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Judge: 11 of 22 disputed ballots in Brookhaven council race valid

Board of Elections administrators Cathy Schatzger, left, and

Board of Elections administrators Cathy Schatzger, left, and Phil Regan, second left count remaining ballots in Brookhaven Fourth District Council race between Democrat Connie Kepert and Republican Michael A. Loguercio Jr., as lawyers and election officials look on in Yaphank. (Dec. 10, 2013) Photo Credit: Ed Betz

Republican challenger Michael A. Loguercio Jr.'s lead over Democratic incumbent Connie Kepert narrowed Tuesday, after votes were counted in an unresolved Brookhaven Town council race following a court challenge.

Loguercio held a five-vote lead after Kepert made a net gain of 11 votes when 19 ballots were opened Tuesday at the Suffolk Board of Elections in Yaphank. Kepert won 15 votes and Loguercio won four.

Officials said they would meet Wednesday to review the vote and possibly certify the results. Attorneys and election officials were discussing the vote at 6 p.m. Tuesday, hours after the vote count appeared to have been completed.

Earlier in the day, State Supreme Court Justice Carol MacKenzie ruled on 22 ballots that had been challenged by Democratic and Republican officials. In a 12-page decision, MacKenzie ruled 11 votes were valid and should be counted, and ruled 11 others were invalid.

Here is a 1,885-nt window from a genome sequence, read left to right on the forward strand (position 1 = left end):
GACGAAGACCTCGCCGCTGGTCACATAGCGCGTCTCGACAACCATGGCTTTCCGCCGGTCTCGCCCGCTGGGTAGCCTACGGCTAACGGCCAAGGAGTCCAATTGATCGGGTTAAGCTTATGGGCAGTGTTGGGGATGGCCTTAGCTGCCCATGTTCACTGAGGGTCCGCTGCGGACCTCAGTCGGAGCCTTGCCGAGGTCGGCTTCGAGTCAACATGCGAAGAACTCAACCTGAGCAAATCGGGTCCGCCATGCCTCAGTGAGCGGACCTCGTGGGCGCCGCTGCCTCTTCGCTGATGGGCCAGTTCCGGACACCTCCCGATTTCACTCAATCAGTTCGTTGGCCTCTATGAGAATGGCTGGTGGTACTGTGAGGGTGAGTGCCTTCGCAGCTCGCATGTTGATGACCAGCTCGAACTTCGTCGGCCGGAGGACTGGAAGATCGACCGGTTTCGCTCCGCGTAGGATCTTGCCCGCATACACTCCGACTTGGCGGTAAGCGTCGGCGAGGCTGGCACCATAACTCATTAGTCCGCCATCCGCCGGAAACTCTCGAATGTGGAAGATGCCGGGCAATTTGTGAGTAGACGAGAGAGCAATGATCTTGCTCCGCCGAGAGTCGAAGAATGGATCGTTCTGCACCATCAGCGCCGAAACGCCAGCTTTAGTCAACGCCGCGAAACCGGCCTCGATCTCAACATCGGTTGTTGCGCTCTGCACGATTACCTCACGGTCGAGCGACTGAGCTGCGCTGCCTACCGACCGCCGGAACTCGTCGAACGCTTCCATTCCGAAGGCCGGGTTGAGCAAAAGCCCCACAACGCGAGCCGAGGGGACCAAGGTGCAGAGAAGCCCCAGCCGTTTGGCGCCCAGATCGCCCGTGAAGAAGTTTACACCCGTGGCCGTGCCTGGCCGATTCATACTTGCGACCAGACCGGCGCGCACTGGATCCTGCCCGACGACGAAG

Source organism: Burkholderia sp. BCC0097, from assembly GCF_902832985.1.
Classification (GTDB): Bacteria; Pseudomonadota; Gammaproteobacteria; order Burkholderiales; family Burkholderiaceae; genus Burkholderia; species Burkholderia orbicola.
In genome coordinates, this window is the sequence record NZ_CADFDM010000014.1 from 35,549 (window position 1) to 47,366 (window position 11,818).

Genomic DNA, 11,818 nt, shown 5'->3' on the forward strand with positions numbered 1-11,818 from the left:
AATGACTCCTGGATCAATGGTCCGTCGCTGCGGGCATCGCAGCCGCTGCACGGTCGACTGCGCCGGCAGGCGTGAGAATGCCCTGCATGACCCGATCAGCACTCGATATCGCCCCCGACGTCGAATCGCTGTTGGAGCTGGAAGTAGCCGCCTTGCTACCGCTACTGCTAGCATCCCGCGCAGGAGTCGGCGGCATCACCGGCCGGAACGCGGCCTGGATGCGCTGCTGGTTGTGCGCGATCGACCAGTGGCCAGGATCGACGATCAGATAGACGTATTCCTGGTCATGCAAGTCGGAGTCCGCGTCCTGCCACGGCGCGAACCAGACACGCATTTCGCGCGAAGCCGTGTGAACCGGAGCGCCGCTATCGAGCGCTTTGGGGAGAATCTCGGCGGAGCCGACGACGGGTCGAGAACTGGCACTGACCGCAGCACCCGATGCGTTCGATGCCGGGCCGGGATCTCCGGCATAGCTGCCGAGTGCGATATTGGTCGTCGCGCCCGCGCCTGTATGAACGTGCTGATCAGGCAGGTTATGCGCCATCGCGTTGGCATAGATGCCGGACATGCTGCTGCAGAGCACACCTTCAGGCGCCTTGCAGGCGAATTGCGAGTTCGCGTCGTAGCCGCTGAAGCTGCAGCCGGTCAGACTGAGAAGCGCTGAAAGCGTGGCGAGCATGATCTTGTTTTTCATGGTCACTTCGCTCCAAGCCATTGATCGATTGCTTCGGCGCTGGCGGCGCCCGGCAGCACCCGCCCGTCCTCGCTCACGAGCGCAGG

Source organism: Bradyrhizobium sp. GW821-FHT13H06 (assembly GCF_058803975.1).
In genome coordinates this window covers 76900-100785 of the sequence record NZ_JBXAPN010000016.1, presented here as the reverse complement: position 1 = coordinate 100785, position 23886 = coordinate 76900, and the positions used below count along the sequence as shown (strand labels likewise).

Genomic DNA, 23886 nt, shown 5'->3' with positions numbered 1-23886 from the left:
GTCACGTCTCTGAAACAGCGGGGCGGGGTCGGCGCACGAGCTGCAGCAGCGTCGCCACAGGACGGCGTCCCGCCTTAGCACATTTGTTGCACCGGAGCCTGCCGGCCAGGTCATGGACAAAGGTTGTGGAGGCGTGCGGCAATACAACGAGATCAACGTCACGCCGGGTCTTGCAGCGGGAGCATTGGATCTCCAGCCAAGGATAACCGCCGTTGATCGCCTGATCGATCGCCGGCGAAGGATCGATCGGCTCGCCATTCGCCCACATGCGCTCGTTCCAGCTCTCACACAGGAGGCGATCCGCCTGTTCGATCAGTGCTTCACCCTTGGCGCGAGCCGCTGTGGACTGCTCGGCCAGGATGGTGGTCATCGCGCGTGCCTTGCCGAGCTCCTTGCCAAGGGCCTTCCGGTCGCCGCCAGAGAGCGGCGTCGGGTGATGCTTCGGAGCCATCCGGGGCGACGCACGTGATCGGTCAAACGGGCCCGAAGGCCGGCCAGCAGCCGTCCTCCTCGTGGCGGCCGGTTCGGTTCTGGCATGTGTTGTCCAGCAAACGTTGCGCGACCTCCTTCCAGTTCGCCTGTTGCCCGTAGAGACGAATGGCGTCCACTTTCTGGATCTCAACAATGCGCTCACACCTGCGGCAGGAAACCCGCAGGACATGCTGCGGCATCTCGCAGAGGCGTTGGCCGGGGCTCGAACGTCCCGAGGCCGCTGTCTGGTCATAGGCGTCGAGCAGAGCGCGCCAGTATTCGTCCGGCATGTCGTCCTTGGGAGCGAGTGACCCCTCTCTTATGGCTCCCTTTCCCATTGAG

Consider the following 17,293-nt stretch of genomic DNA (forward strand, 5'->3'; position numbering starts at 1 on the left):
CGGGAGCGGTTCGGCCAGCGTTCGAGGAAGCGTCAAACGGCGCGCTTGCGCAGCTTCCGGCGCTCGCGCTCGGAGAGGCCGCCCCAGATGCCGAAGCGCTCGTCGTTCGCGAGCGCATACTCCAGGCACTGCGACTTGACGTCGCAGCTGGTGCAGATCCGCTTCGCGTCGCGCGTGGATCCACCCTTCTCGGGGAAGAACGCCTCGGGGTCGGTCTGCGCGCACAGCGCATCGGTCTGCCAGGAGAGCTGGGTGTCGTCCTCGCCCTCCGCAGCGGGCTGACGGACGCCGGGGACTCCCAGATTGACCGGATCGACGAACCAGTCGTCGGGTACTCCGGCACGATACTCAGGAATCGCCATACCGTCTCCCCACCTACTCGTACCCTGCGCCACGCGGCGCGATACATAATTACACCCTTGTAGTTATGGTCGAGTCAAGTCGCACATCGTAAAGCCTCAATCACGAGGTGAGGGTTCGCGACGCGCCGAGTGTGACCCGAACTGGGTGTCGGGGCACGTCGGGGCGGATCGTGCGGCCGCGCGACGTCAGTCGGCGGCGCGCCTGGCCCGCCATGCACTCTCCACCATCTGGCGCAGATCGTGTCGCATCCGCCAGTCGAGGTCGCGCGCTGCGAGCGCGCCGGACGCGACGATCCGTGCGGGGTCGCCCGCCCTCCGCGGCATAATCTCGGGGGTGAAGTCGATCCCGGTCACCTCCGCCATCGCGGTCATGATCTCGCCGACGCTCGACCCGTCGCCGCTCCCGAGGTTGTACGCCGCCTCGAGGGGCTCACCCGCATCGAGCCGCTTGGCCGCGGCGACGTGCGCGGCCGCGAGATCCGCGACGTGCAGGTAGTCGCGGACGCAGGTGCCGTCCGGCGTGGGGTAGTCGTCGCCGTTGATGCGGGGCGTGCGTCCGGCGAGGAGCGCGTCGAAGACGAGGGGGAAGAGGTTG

Democratic attorneys said they may appeal parts of MacKenzie's decisions to the state Appellate Division in Brooklyn. A hearing in that court is expected next week.

"This case definitely shows that every vote does count," said Kepert's attorney, Jared Kasschau, referring to the close vote. He added he is considering an appeal because, "There are certain votes that should be canvassed or counted."

MacKenzie threw out 11 ballots because of questionable signatures, "extraneous" vote markings and, in one case, because election workers apparently mishandled an absentee ballot. She wrote that the absentee vote should be discounted because of questions over the chain of custody and whether the ballot was properly marked. "The ballot's integrity was not protected," MacKenzie wrote.

A total of 48 votes in the Kepert-Loguercio race had been challenged by Democratic and Republican officials. MacKenzie did not rule on 26 votes because attorneys agreed to accept or reject them during the three-day hearing, which concluded on Monday.

Officials also have challenged about 53 ballots cast in the Suffolk County 6th District Court race between Conservative Party candidate Barbara Lynaugh and Democrat Chris A. Kelley. Lynaugh trailed Kelley by 22 votes.


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